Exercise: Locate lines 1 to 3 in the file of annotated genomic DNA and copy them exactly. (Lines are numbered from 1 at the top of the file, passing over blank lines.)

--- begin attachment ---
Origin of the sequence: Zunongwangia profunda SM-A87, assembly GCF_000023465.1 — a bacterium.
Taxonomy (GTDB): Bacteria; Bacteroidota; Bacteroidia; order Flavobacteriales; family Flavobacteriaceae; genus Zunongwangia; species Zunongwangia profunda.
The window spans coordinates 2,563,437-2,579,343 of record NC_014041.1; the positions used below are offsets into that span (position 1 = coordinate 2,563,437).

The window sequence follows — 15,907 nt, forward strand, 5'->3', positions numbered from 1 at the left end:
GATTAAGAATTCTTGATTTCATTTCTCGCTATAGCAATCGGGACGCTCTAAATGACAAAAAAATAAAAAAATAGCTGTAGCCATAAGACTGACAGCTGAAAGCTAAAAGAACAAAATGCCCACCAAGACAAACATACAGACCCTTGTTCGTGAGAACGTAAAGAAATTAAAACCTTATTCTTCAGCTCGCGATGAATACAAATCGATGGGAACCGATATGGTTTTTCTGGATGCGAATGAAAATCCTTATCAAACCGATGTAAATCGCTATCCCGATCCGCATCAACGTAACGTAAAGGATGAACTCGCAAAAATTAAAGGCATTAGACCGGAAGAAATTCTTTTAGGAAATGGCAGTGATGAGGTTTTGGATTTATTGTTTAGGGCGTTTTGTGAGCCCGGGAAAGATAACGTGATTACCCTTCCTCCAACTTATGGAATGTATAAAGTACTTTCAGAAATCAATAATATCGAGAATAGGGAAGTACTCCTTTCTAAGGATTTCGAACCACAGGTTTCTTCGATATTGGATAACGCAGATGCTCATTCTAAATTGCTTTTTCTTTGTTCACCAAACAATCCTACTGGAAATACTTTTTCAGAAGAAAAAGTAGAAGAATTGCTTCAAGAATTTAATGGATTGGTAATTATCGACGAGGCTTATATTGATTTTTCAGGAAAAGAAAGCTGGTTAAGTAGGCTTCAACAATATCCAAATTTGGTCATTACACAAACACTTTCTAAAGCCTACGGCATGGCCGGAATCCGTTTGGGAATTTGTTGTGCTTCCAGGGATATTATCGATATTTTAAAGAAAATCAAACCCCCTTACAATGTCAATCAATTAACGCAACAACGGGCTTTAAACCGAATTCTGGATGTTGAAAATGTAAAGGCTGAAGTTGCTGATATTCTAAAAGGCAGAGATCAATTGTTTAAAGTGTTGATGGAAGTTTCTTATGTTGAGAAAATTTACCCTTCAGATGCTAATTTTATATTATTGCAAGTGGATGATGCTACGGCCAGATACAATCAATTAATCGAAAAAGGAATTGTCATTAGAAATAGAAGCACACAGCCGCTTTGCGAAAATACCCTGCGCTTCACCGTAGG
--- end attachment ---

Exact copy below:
Origin of the sequence: Zunongwangia profunda SM-A87, assembly GCF_000023465.1 — a bacterium.
Taxonomy (GTDB): Bacteria; Bacteroidota; Bacteroidia; order Flavobacteriales; family Flavobacteriaceae; genus Zunongwangia; species Zunongwangia profunda.
The window spans coordinates 2,563,437-2,579,343 of record NC_014041.1; the positions used below are offsets into that span (position 1 = coordinate 2,563,437).